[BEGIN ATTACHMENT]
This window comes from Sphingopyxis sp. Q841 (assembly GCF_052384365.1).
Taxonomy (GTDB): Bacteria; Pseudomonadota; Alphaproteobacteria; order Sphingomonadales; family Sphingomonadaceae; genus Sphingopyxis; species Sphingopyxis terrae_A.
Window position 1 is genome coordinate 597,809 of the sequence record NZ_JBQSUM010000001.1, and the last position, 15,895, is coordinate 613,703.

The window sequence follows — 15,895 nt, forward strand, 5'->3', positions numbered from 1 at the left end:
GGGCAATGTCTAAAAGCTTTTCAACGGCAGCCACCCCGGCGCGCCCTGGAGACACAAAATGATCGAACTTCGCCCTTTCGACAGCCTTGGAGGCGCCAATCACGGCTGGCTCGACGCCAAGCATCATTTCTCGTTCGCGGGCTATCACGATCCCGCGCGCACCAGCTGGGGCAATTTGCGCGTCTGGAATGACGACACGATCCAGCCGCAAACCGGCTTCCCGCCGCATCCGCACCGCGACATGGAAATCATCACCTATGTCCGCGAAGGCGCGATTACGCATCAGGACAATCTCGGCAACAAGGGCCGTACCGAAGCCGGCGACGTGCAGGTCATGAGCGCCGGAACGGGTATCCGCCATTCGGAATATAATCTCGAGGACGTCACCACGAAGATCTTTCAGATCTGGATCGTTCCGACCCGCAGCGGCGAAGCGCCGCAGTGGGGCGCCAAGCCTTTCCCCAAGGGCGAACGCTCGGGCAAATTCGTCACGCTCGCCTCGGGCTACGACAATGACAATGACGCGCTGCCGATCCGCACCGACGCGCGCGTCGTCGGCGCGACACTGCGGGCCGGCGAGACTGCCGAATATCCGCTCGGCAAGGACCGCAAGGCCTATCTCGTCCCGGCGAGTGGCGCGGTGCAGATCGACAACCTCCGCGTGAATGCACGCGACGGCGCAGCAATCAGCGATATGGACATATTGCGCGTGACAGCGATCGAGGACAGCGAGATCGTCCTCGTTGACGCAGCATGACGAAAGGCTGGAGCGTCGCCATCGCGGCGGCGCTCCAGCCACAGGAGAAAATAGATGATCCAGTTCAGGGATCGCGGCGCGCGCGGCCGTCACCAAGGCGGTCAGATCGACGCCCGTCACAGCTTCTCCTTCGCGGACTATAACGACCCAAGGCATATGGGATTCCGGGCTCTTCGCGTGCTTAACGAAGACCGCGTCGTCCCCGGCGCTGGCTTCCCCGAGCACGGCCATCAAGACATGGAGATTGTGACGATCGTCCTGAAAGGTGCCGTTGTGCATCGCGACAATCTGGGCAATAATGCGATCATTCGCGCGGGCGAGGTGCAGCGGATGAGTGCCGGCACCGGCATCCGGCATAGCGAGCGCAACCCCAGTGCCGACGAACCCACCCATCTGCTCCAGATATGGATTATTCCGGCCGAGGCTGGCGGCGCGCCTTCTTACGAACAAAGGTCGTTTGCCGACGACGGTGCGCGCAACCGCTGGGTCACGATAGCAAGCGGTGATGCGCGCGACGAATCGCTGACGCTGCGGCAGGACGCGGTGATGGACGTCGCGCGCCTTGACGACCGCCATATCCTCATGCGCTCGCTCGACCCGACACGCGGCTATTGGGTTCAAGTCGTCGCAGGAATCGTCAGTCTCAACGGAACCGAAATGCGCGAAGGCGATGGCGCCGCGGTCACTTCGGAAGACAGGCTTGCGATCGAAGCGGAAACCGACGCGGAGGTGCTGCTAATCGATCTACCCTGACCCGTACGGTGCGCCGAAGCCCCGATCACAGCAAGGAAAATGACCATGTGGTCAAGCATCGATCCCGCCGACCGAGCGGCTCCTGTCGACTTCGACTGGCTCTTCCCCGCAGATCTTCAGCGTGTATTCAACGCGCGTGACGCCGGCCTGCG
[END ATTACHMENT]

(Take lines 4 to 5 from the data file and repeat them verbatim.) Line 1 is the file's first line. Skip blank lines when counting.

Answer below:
The window sequence follows — 15,895 nt, forward strand, 5'->3', positions numbered from 1 at the left end:
GGGCAATGTCTAAAAGCTTTTCAACGGCAGCCACCCCGGCGCGCCCTGGAGACACAAAATGATCGAACTTCGCCCTTTCGACAGCCTTGGAGGCGCCAATCACGGCTGGCTCGACGCCAAGCATCATTTCTCGTTCGCGGGCTATCACGATCCCGCGCGCACCAGCTGGGGCAATTTGCGCGTCTGGAATGACGACACGATCCAGCCGCAAACCGGCTTCCCGCCGCATCCGCACCGCGACATGGAAATCATCACCTATGTCCGCGAAGGCGCGATTACGCATCAGGACAATCTCGGCAACAAGGGCCGTACCGAAGCCGGCGACGTGCAGGTCATGAGCGCCGGAACGGGTATCCGCCATTCGGAATATAATCTCGAGGACGTCACCACGAAGATCTTTCAGATCTGGATCGTTCCGACCCGCAGCGGCGAAGCGCCGCAGTGGGGCGCCAAGCCTTTCCCCAAGGGCGAACGCTCGGGCAAATTCGTCACGCTCGCCTCGGGCTACGACAATGACAATGACGCGCTGCCGATCCGCACCGACGCGCGCGTCGTCGGCGCGACACTGCGGGCCGGCGAGACTGCCGAATATCCGCTCGGCAAGGACCGCAAGGCCTATCTCGTCCCGGCGAGTGGCGCGGTGCAGATCGACAACCTCCGCGTGAATGCACGCGACGGCGCAGCAATCAGCGATATGGACATATTGCGCGTGACAGCGATCGAGGACAGCGAGATCGTCCTCGTTGACGCAGCATGACGAAAGGCTGGAGCGTCGCCATCGCGGCGGCGCTCCAGCCACAGGAGAAAATAGATGATCCAGTTCAGGGATCGCGGCGCGCGCGGCCGTCACCAAGGCGGTCAGATCGACGCCCGTCACAGCTTCTCCTTCGCGGACTATAACGACCCAAGGCATATGGGATTCCGGGCTCTTCGCGTGCTTAACGAAGACCGCGTCGTCCCCGGCGCTGGCTTCCCCGAGCACGGCCATCAAGACATGGAGATTGTGACGATCGTCCTGAAAGGTGCCGTTGTGCATCGCGACAATCTGGGCAATAATGCGATCATTCGCGCGGGCGAGGTGCAGCGGATGAGTGCCGGCACCGGCATCCGGCATAGCGAGCGCAACCCCAGTGCCGACGAACCCACCCATCTGCTCCAGATATGGATTATTCCGGCCGAGGCTGGCGGCGCGCCTTCTTACGAACAAAGGTCGTTTGCCGACGACGGTGCGCGCAACCGCTGGGTCACGATAGCAAGCGGTGATGCGCGCGACGAATCGCTGACGCTGCGGCAGGACGCGGTGATGGACGTCGCGCGCCTTGACGACCGCCATATCCTCATGCGCTCGCTCGACCCGACACGCGGCTATTGGGTTCAAGTCGTCGCAGGAATCGTCAGTCTCAACGGAACCGAAATGCGCGAAGGCGATGGCGCCGCGGTCACTTCGGAAGACAGGCTTGCGATCGAAGCGGAAACCGACGCGGAGGTGCTGCTAATCGATCTACCCTGACCCGTACGGTGCGCCGAAGCCCCGATCACAGCAAGGAAAATGACCATGTGGTCAAGCATCGATCCCGCCGACCGAGCGGCTCCTGTCGACTTCGACTGGCTCTTCCCCGCAGATCTTCAGCGTGTATTCAACGCGCGTGACGCCGGCCTGCG